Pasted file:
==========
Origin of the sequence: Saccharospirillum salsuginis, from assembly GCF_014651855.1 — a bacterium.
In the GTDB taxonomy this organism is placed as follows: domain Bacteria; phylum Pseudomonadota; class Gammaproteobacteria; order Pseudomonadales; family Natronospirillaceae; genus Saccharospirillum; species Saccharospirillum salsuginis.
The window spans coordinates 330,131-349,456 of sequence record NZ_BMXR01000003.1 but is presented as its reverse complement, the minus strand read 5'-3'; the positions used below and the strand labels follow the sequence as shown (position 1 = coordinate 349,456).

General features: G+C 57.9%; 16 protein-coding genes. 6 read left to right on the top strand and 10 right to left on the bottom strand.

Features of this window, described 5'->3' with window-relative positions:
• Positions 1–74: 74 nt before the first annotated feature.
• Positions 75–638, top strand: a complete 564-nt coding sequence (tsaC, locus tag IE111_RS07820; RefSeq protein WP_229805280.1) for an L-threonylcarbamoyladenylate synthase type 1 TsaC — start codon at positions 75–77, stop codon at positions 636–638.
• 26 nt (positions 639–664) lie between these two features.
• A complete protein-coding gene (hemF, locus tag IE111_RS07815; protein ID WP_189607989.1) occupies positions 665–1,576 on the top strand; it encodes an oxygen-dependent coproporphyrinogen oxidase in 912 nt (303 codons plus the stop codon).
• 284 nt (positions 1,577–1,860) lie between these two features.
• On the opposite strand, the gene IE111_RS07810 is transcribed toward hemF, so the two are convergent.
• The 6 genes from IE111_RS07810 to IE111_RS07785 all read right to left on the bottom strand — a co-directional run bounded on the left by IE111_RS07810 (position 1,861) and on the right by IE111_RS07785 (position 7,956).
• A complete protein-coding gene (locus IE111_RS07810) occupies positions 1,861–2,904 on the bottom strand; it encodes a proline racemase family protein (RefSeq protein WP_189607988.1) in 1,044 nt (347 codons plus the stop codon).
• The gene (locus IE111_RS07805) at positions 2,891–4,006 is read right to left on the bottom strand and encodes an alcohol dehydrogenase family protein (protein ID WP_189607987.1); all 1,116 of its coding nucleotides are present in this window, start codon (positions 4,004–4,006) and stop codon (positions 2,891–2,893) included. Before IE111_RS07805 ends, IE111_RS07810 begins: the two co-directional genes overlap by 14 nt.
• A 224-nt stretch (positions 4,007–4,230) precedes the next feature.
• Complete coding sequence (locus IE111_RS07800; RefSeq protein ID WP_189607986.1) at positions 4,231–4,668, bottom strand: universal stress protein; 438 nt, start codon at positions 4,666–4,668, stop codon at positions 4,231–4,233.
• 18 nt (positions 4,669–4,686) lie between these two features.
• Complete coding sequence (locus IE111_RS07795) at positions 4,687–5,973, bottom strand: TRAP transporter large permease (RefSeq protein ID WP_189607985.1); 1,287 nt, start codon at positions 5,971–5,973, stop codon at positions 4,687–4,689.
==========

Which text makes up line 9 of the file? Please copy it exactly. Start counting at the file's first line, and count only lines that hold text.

• A complete protein-coding gene (hemF, locus tag IE111_RS07815; protein ID WP_189607989.1) occupies positions 665–1,576 on the top strand; it encodes an oxygen-dependent coproporphyrinogen oxidase in 912 nt (303 codons plus the stop codon).